Barbecue: It's America in a mouthful. The story of barbecue touches almost every aspect of our history. It involves indigenous culture, the colonial era, slavery, the Civil War, the settling of the West, the coming of immigrants, the Great Migration, the rise of the automobile, the expansion of suburbia, the rejiggering of gender roles. It encompasses every region and demographic group. It is entwined with our politics and tangled up with our race relations.
Jim Auchmutey follows the delicious and contentious history of barbecue in America from the ox roast that celebrated the groundbreaking for the US Capitol building to the first barbecue launched into space almost 200 years later. The narrative covers the golden age of political barbecues, the evolution of the barbecue restaurant, the development of backyard cooking, and the recent rediscovery of traditional barbecue craft. Along the way, Auchmutey considers the mystique of barbecue sauces, the spectacle of barbecue contests, the global influences on American barbecue, the roles of race and gender in barbecue culture, and the many ways barbecue has been portrayed in our art and literature. It's a spicy story that involves noted Americans from George Washington and Abraham Lincoln to Louis Armstrong, Elvis Presley, Martin Luther King Jr., and Barack Obama.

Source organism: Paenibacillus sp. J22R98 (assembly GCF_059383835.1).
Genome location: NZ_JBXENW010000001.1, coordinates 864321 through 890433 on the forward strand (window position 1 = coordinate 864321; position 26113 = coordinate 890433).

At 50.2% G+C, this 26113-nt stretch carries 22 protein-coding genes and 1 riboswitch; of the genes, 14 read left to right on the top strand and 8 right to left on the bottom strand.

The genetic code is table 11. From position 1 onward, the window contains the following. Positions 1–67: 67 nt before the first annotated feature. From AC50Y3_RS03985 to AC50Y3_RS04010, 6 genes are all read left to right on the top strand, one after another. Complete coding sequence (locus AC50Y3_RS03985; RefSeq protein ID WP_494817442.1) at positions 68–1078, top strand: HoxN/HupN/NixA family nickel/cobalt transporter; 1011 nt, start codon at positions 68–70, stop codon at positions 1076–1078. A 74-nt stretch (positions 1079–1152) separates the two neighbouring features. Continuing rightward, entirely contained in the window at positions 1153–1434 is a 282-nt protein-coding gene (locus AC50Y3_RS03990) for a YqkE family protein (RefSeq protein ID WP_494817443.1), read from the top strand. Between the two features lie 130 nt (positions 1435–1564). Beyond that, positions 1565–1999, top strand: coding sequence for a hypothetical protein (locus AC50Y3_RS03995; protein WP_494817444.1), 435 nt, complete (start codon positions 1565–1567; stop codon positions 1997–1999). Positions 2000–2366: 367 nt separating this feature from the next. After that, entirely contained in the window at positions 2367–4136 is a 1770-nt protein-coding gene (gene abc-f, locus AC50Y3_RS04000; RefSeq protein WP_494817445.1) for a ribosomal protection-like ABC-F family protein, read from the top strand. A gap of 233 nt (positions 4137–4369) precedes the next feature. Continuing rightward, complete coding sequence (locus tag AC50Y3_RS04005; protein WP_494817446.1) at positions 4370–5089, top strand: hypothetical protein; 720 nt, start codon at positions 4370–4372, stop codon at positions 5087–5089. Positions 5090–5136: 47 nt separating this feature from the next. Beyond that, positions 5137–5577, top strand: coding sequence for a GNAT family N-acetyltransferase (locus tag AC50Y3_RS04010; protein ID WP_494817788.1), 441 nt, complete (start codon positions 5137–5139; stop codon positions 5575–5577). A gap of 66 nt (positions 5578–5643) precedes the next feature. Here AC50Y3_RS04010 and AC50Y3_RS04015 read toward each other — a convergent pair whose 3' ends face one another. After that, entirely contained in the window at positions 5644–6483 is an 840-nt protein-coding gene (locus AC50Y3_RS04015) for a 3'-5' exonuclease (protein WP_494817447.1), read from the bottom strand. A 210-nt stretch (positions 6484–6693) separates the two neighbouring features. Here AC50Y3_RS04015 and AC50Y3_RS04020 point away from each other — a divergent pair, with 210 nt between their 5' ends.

- William R.
Good, but reads like a carbon copy of another book.
I love history so I don’t mind hearing about the same stuff over and over, but this book reads almost exactly like “Barbecue: The History of an American Institution” (2010) by Robert Moss in both chronology and seemingly “copied/pasted” text.
If it’s that easy to get a book deal, I’ve got some stories.